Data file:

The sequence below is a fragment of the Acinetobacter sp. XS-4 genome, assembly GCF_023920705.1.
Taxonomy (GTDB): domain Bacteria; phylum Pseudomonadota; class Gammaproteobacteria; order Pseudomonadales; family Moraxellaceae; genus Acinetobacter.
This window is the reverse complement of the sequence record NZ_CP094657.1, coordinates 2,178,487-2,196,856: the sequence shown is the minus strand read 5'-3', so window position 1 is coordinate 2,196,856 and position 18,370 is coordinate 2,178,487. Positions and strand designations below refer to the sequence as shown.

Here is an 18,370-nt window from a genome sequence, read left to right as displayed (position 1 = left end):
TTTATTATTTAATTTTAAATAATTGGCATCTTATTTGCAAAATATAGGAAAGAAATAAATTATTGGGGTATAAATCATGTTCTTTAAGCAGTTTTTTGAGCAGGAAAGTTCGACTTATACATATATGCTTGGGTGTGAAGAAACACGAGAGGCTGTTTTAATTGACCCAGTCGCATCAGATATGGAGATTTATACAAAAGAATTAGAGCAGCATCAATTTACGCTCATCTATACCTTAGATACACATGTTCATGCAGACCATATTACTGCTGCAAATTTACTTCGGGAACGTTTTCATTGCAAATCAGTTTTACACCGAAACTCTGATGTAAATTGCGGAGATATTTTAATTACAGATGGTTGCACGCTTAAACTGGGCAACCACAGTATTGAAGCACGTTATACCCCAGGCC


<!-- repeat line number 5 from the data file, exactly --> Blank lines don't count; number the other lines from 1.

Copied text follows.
TTTATTATTTAATTTTAAATAATTGGCATCTTATTTGCAAAATATAGGAAAGAAATAAATTATTGGGGTATAAATCATGTTCTTTAAGCAGTTTTTTGAGCAGGAAAGTTCGACTTATACATATATGCTTGGGTGTGAAGAAACACGAGAGGCTGTTTTAATTGACCCAGTCGCATCAGATATGGAGATTTATACAAAAGAATTAGAGCAGCATCAATTTACGCTCATCTATACCTTAGATACACATGTTCATGCAGACCATATTACTGCTGCAAATTTACTTCGGGAACGTTTTCATTGCAAATCAGTTTTACACCGAAACTCTGATGTAAATTGCGGAGATATTTTAATTACAGATGGTTGCACGCTTAAACTGGGCAACCACAGTATTGAAGCACGTTATACCCCAGGCC